Data published by CDC from its 2016 National Immunization Survey-Teen (NIS-Teen) helps shed some light on how our teens are doing. On the positive side, during 2015–2016, adolescents in the U.S. had coverage rates above 85% for >1 Tdap (88.0%), >2 varicella (85.6%), >2 MMR (90.9), and >3 hepatitis B (91.4).

Unfortunately, the picture is discouraging for other important ACIP-recommended vaccines. In the survey, less than one-half (43.4%) of adolescents received 3 doses of HPV vaccine. And only 39.1% of teens who were age 16 or 17 at the time of the interview had received the recommended second dose of meningococcal conjugate vaccine (known as MenACWY or MCV4). This important booster is recommended at age 16 to boost waning immunity. In addition, a relatively new vaccine against meningococcal serogroup B disease is recommended at age 16, but MenB vaccine coverage data is not yet available through NIS-Teen.

Where can providers go for tools to help increase coverage for these important vaccines? Check out MCV4: You’re Not Done If You Give Just One; Give 2 Doses to Strengthen Protection. This website was developed by the Immunization Action Coalition, in collaboration with Sanofi Pasteur. The title features MCV4, but this page is filled with free tools to help providers increase rates for ALL recommended adolescent vaccines, not just MCV4. Items found on the site include the Top 10 Ways to Improve Adolescent Immunization Rates, an educational handout for 16-year-olds, slide sets, Q&As, and other useful tools.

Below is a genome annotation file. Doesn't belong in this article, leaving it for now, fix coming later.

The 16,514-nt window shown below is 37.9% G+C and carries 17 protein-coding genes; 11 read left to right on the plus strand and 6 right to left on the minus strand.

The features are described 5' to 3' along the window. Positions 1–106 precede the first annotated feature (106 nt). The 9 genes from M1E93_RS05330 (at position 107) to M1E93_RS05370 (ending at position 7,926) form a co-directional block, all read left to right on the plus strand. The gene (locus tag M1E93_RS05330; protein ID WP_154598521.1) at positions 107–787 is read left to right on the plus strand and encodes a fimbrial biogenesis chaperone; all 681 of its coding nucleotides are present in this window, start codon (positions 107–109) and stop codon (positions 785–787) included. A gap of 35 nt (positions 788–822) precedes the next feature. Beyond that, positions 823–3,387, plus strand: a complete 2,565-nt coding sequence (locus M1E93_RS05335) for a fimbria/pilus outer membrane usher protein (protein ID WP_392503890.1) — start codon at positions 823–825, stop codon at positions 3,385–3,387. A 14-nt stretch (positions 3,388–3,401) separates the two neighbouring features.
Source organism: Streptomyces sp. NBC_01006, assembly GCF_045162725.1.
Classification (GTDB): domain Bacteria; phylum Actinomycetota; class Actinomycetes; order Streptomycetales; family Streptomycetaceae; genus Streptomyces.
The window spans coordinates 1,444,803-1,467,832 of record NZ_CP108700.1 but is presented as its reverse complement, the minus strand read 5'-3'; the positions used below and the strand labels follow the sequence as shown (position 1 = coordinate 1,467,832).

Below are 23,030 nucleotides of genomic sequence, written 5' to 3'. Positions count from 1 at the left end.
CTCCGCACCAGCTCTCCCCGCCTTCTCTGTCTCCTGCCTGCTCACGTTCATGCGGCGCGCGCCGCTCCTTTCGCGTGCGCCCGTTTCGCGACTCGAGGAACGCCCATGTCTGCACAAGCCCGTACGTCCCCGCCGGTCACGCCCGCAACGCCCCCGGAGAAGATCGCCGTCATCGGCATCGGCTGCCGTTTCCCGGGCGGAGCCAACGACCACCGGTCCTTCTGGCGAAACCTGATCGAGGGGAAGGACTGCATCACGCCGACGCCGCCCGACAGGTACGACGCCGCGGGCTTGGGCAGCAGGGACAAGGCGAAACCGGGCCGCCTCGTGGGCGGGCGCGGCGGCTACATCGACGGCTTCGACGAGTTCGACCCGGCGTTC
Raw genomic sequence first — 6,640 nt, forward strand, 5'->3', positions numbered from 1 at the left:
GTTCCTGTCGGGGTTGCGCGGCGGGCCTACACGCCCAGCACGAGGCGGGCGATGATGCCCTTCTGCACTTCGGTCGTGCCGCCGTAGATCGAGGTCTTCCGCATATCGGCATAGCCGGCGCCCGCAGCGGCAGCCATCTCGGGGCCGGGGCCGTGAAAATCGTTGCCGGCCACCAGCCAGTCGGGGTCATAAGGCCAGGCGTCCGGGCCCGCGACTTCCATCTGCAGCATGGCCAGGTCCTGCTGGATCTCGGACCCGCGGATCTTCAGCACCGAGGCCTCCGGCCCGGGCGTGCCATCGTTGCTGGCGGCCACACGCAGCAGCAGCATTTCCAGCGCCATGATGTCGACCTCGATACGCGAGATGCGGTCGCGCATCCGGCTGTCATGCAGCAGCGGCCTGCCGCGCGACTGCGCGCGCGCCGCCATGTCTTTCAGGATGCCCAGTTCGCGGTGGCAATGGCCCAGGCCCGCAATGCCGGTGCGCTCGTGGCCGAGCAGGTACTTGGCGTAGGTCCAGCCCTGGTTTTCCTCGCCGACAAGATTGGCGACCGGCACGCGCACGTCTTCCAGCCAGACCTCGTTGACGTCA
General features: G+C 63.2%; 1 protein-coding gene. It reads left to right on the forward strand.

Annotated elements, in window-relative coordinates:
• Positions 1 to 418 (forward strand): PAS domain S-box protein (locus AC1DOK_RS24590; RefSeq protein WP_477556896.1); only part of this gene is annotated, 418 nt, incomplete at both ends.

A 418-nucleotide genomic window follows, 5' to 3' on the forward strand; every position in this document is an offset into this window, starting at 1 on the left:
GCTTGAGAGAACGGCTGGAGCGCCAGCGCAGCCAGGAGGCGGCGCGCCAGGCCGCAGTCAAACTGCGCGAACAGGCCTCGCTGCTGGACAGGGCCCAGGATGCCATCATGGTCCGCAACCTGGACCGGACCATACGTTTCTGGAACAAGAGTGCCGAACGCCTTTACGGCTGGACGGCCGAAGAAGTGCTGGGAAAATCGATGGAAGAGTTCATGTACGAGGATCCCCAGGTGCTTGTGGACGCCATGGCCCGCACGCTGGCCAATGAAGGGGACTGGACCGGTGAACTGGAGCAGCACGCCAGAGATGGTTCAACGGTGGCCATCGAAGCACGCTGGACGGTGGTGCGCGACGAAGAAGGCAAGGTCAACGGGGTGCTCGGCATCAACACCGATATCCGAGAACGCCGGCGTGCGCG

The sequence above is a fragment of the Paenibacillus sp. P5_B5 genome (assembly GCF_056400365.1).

The Give2MCV4.org website is a great place to download and use helpful materials for improving adolescent immunizations!

Related Links

General Tools for Increasing Adolescent Immunization Rates in Your Setting

Tools for Increasing MCV4 (MenACWY) Dose #2 Coverage

General Information

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BuzzFeed reports on 20-year-old Arizona mother of two who dies one day after receiving flu diagnosis

BuzzFeed reported that a 20-year-old mother of two young children from Arizona died on November 28, one day after receiving a flu diagnosis from an urgent care center. Alani Murrieta died from pneumonia caused by the flu. After experiencing difficulty breathing, she went to the hospital, where she received IV antibiotics. While being moved to the ICU, her heart stopped beating. Doctors were able to resuscitate her, but her heart stopped again while she was in the ICU, and her doctors were not able to resuscitate her a second time. She was not known to have any pre-existing health conditions.

Read the complete BuzzFeed article: A 20-year-old Arizona woman died from the flu one day after being diagnosed (12/4/17)

Related Link

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Voices for Vaccines releases new podcast, "Get Your Flu Shot," to answer your questions about the flu

Voices for Vaccines (VFV) has released a new podcast in its Vax Talk podcast series: Get Your Flu Shot. In this podcast, William Schaffner, MD, professor of infectious diseases at Vanderbilt University and medical director at the National Foundation for Infectious Diseases, and Serese Marotta, Chief Operating Officer of Families Fighting Flu and a mother of a five-year-old who died of H1N1 influenza, will discuss questions related to this year's flu season.